All the measured gemmological properties were consistent with emerald. Although it would not have been surprising to find some difference in refractive indices between the crown and pavilion surfaces due to the coating on the pavilion, identical RI values were obtained with similar sharpness of the shadow edges on the refractometer scale.
Viewed with the gemmological microscope, all the emeralds displayed typical liquid films, ‘fingerprints’ and prominent jagged three-phase inclusions along with growth and colour zoning, confirming them as natural and of probable Colombian origin (e.g. Gübelin and Koivula, 1997). In addition, all the emeralds had been clarity enhanced using a colourless resin, in amounts ranging from minor to significant. The presence of resin was suggested by golden/blue colour flashes along the fractures, and this was later confirmed by infrared spectroscopy (cf. Kiefert et al., 1999).
Viewed with reflected light, even at higher magnification, the crown side of the emeralds did not display any features related to surface coating, while the pavilions showed a golden metallic to sub-metallic lustre with some chipped areas (Figures 2 and 3) that displayed the vitreous lustre of the underlying emerald. In addition, some surface-reaching fractures stood out as highly contrasting dark lines against the bright surrounding facet. When the samples were observed in diffused transmitted light, the coating substance appeared brown (Figure 4), particularly where it was more visible around the chipped off areas, enabling a comparison between the coated surface and the underlying emerald. Some of the cavities and/or surface-reaching tubules appeared darker than the rest of the coated surfaces, suggesting a thicker concentration of the coating substance in those areas (Figure 5). Under oblique fibre-optic lighting some of the facets also displayed a strong blue iridescence along with fine lines that appeared to be polishing marks (Figure 5). The coating substance apparently scattered the white light from the polishing lines/grooves, resulting in the blue iridescence.
Although the metallic to sub-metallic lustre of the coating suggested the presence of some metallic oxide, EDXRF spectroscopy revealed only those elements associated with emerald: impurities of Ca, V, Cr and Fe were present along with Al and Si. Traces of Ti, which provide one of the key identifying features of the coating process associated with Diamantine (Shigley et al., 2012), were not detected in these samples.
Raman spectroscopy of a typical coated surface did not produce any features besides those associated with the underlying emerald, but this was not surprising considering the extremely thin nature of some coating materials. However, Raman analysis of surface-breaking cavities and growth tubes that displayed concentrations of the coating substance showed a broad absorption feature at ~1550 ± 5 cm-1 with a shoulder at ~1360 ± 5 cm-1 (Figure 6). The feature at ~1550 cm-1 is designated as the 'G' peak for graphite, while that at ~1360 cm-1 is a 'D' (disorder) peak (e.g. Chu and Li, 2006; Mednikarov et al., 2005); both of these features are due to sp2 bonding of carbon atoms. Further, the Raman spectral pattern observed for this coating substance was consistent with that reported for a-C films (i.e. softer carbon films formed without hydrogen, usually at low energy or higher temperature; Chu and Li, 2006). The characteristic strong peak of diamond at 1332 cm-1 was completely missing from the coating substance.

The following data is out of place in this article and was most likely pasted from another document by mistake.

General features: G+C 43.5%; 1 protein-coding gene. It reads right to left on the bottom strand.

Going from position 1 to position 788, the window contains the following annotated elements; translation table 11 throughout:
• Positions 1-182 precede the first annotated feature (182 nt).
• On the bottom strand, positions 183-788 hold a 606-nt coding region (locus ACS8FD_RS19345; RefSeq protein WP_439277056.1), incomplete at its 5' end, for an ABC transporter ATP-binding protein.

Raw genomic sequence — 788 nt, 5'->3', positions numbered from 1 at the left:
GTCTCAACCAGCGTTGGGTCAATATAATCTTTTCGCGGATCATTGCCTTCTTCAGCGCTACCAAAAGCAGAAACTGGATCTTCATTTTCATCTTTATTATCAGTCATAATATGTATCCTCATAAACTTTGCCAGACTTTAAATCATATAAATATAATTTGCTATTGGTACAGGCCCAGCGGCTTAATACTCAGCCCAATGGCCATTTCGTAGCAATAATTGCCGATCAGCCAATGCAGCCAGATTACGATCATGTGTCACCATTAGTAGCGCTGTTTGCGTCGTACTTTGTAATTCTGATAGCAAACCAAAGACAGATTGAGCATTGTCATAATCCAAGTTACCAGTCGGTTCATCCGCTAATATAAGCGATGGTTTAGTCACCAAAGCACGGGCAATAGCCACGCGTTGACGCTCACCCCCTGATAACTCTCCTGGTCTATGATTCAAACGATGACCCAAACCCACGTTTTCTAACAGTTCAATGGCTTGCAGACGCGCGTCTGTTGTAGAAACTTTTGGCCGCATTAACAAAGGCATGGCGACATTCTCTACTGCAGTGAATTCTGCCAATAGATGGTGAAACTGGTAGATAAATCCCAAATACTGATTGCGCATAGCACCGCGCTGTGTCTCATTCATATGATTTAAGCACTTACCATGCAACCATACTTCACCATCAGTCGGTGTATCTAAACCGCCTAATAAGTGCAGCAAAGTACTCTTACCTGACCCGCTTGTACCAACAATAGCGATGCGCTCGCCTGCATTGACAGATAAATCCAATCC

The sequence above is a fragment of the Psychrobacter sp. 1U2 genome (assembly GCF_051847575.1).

Figure 6: Raman analysis of surface-breaking growth tubes (see Figure 5) containing thicker concentrations of the coating substance produced a broad absorption feature at ~1550 cm-1 with a shoulder at ~1360 cm-1. This spectral pattern is consistent with amorphous carbon films and is due to sp2 bonding of the carbon atoms.
The identification of these emeralds as coated was quite straightforward because of the presence of metallic to sub-metallic surface reflections on the pavilion facets. However, determining the nature of the coating substance was more challenging, as reported previously for ultrathin carbon-based coatings (e.g. McClure et al., 2010; Shigley et al., 2012). Fortunately, four samples had concentrations of the coating substance in surface features, and Raman spectroscopy of these areas identified the coating as amorphous carbon. Although technically such coatings may be referred to as ‘diamond-like carbon’, in the gem trade this terminology is often falsely equated to diamond (i.e., ‘diamond coated’). However, these coatings do not possess the hardness and durability associated with diamond, and therefore must not be called ‘diamond coated’.
Gemstones are typically coated to improve their appearance and/or durability, but in this case a lot has been left for assumption regarding the improvement of both these factors. These emeralds were coated only on their pavilion facets, which implies that the treatment was intended to improve their brilliance. In a stone like emerald, which is rarely inclusion-free, such a coating will hardly make an impact. Further, the coating on these emeralds had been chipped off of several areas, suggesting its instability to normal wear and tear.
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AcknowledgementsThe author is grateful to Dr Tarun Sharda of Jaipur for helpful discussions on diamond films, to the anonymous reviewers for their help with nomenclature of carbon-based coating materials and to Sandeep Vijay of the Gem Testing Laboratory for recording Raman data.
All photographs and photomicrographs by Gagan Choudhary